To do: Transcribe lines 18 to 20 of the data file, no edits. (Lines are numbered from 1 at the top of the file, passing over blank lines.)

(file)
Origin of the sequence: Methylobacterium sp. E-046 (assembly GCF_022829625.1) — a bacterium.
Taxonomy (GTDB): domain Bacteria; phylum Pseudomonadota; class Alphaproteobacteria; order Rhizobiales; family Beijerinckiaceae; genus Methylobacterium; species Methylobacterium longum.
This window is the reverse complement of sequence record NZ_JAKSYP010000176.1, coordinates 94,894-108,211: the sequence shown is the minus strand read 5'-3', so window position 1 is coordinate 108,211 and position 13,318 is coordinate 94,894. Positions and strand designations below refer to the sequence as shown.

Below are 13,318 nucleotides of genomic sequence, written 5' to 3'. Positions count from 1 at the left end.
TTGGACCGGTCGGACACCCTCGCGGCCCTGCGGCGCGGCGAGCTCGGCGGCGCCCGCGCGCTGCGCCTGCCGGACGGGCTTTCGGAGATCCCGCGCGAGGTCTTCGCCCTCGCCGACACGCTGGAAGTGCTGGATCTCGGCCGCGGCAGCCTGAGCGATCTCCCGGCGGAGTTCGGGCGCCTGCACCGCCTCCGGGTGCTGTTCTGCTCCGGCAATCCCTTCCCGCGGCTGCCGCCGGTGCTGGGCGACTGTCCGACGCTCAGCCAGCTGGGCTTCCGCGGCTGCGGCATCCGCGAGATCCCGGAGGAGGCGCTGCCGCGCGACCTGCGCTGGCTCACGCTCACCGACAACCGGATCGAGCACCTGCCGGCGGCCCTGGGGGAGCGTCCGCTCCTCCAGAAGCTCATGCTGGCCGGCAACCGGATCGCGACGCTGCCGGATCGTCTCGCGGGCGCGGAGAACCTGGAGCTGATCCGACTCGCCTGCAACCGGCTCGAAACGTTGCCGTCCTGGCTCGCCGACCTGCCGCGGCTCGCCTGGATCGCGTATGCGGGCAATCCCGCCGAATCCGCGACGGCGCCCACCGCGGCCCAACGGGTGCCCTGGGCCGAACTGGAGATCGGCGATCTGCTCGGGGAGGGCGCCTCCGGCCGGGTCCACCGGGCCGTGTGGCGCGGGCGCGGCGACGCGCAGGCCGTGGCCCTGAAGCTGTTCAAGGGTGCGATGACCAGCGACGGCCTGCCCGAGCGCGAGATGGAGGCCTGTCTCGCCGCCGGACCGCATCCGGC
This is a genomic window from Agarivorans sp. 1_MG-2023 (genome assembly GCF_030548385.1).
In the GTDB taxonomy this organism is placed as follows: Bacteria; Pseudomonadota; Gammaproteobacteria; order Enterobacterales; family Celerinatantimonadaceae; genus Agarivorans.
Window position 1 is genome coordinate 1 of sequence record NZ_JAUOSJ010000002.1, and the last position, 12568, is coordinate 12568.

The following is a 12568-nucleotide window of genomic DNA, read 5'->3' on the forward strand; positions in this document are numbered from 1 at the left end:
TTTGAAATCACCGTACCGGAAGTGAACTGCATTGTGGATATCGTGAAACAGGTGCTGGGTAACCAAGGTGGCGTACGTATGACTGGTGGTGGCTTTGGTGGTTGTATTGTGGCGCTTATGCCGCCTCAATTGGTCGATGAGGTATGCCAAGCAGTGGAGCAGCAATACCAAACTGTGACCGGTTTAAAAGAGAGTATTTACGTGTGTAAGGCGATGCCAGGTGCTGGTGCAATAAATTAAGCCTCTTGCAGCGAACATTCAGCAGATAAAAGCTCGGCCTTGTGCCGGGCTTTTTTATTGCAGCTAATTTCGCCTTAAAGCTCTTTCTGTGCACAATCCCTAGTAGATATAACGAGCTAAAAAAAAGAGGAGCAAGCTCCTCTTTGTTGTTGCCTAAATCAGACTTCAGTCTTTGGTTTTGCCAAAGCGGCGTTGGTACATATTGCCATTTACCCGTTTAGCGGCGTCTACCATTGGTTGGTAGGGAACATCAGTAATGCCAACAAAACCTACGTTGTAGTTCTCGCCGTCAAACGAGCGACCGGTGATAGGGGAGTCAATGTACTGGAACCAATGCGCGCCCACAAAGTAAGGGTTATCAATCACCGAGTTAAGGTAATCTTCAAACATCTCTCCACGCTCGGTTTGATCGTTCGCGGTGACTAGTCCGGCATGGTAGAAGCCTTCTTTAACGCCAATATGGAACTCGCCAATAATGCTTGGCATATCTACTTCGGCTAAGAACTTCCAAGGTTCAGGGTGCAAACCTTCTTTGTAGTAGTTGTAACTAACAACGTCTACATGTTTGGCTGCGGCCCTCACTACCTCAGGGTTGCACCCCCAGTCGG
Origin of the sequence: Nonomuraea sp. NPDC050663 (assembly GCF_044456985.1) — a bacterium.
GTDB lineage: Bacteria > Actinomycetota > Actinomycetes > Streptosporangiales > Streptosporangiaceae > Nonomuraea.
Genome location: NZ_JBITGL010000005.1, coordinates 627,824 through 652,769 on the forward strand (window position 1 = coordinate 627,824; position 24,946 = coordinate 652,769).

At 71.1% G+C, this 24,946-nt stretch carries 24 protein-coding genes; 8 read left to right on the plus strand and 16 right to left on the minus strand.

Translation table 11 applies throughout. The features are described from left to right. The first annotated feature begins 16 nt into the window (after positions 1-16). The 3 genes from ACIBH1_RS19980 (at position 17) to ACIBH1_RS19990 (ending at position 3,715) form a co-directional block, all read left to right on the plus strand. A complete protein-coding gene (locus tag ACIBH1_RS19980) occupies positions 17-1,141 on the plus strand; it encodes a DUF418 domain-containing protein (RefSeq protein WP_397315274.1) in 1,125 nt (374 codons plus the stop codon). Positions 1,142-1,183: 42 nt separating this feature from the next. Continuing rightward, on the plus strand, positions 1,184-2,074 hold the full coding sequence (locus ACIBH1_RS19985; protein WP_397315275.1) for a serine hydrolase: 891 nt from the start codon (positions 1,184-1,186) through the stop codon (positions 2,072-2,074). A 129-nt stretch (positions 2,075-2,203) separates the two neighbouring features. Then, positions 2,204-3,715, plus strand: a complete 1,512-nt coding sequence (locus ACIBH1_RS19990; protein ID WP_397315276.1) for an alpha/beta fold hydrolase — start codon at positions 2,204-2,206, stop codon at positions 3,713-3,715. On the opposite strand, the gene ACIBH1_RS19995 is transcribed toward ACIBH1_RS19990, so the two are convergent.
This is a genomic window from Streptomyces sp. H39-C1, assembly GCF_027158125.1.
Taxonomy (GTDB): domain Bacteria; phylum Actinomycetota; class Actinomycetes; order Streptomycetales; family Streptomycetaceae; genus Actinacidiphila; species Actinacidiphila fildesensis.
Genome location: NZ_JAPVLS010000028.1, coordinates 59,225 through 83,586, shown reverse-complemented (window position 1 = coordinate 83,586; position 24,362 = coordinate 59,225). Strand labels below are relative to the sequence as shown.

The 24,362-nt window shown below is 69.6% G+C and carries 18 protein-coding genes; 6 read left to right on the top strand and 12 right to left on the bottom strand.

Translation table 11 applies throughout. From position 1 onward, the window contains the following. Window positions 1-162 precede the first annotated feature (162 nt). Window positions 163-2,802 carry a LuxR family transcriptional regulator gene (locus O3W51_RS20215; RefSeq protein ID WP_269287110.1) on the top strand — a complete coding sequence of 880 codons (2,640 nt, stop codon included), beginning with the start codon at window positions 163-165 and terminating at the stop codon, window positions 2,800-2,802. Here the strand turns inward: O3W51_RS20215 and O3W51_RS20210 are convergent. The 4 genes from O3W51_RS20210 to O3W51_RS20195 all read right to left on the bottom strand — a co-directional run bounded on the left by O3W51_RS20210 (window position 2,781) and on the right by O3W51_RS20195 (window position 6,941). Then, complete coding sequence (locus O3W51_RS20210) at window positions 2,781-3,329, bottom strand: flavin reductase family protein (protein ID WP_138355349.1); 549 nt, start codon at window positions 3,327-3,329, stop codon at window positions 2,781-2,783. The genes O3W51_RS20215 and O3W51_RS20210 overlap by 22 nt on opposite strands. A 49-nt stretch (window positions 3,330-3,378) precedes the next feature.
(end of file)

Genome location: NZ_JAPVLS010000028.1, coordinates 59,225 through 83,586, shown reverse-complemented (window position 1 = coordinate 83,586; position 24,362 = coordinate 59,225). Strand labels below are relative to the sequence as shown.

The 24,362-nt window shown below is 69.6% G+C and carries 18 protein-coding genes; 6 read left to right on the top strand and 12 right to left on the bottom strand.

Translation table 11 applies throughout. From position 1 onward, the window contains the following. Window positions 1-162 precede the first annotated feature (162 nt). Window positions 163-2,802 carry a LuxR family transcriptional regulator gene (locus O3W51_RS20215; RefSeq protein ID WP_269287110.1) on the top strand — a complete coding sequence of 880 codons (2,640 nt, stop codon included), beginning with the start codon at window positions 163-165 and terminating at the stop codon, window positions 2,800-2,802. Here the strand turns inward: O3W51_RS20215 and O3W51_RS20210 are convergent. The 4 genes from O3W51_RS20210 to O3W51_RS20195 all read right to left on the bottom strand — a co-directional run bounded on the left by O3W51_RS20210 (window position 2,781) and on the right by O3W51_RS20195 (window position 6,941). Then, complete coding sequence (locus O3W51_RS20210) at window positions 2,781-3,329, bottom strand: flavin reductase family protein (protein ID WP_138355349.1); 549 nt, start codon at window positions 3,327-3,329, stop codon at window positions 2,781-2,783. The genes O3W51_RS20215 and O3W51_RS20210 overlap by 22 nt on opposite strands. A 49-nt stretch (window positions 3,330-3,378) precedes the next feature.